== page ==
Michael Vick became the target of our loathing for, essentially, taking animals and forcing them to do severe, life-ending damage to each other, all to enrich themselves and for the sport of others. Malcolm Gladwell basically asks the question, “how, exactly, does that differ from football or boxing”?
What he presents is preliminary evidence that shows a much higher correlation between people who played these sports for a long time and dementia. I say preliminary because the researchers haven’t explored all explanations yet. First, they’ve only examined about 16 brains (this can only be detected after death). Second, these brains all have something in common: they belong to ex-professional or collegiate football players.
This commonality introduces a potential bias. It may be that the genetics that cause these people to be big, strong, fast and smart enough to play this game also predisposes them to dementia. Or, it may be that all elite atheletes have this predisposition. Until a more rigorous study is done, involving a control group of non-atheletes and/or elite atheletes of other sports, nothing more than a correlation can be drawn, which is inconclusive.
Morally, of course, there is a huge difference between dog fighting and football or boxing. Humans make the conscious choice to participate (assuming no pressure from parents, which is probably a very naive assumption) and dogs don’t. Plus, dogs who fight are either killed in the fight or shot later while football players are given millions of dollars and lauded by fans.
But can we really say the future stars understand the risks they take when, at the age of 8 or 9, they start to suit up for their first practice? Do parents really understand what they’re signing their kids up for? If so, is the reward worth the risk? I suppose that’s up to each parent or individual to decide.
My wife and I have already decided our kids won’t play these sports, so it’s not an issue for us. But the article’s conclusion hit home with me. For those that don’t know, I’m a rabid BYU football fan. Before I started dating Heidi, who never really got into football, I hadn’t missed a single home game during my 4 years at the Y. The only sport I follow is BYU football.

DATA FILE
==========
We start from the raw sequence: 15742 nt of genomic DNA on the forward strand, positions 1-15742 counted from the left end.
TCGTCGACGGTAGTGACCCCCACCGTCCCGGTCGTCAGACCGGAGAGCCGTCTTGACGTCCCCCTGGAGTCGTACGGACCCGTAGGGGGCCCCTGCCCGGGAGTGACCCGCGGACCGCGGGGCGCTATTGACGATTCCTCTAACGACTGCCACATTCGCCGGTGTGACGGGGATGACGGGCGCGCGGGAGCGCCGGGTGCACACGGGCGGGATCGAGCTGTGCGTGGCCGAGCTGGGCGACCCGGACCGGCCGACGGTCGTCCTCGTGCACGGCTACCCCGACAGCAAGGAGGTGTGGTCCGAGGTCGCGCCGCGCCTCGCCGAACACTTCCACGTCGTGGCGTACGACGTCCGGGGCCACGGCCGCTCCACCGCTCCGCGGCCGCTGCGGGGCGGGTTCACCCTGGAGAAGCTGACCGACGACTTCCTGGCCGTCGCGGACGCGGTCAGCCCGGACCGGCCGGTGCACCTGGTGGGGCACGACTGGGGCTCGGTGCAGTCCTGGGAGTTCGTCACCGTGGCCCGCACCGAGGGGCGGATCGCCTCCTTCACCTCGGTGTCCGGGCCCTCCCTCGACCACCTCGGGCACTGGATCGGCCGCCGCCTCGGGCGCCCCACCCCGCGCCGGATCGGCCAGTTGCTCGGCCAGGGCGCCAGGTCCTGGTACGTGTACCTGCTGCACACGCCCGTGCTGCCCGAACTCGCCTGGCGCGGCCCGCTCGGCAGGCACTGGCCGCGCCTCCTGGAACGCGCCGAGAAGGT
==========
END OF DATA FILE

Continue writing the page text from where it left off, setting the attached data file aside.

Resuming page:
Here’s the conclusion of the article:
“It had been known for eighty years. Boxers ran a twenty-per-cent risk of dementia. Yet boxers continue to box. Why? Because people still go to boxing matches.”
“There is nothing else to be done, not so long as fans stand and cheer. We are in love with football players, with their courage and grit, and nothing else—neither considerations of science nor those of morality—can compete with the destructive power of that love.”
So, why did Michael Vick force dogs to fight in his ring? It wasn’t because the dogs wanted to do it. I doubt it was because of the sheer enjoyment he derived from watching. My guess is, it was for the spectators who would pay the gate, gamble on the fight and make him more money.
And why does Michael Vick himself enter the dogfight day after day, potentially causing himself irreparable harm and putting the future of his family on the line? Is it because it’s so much fun? I’m sure that’s part of it. Is it because he is forced to? Doubtful. Or is it because he makes millions of dollars and lives a life he may never had been able to live without football, at least for as long as his life goes on? Bingo.
And who, ultimately, supplies those millions to him?
Frankly, I don’t care to say.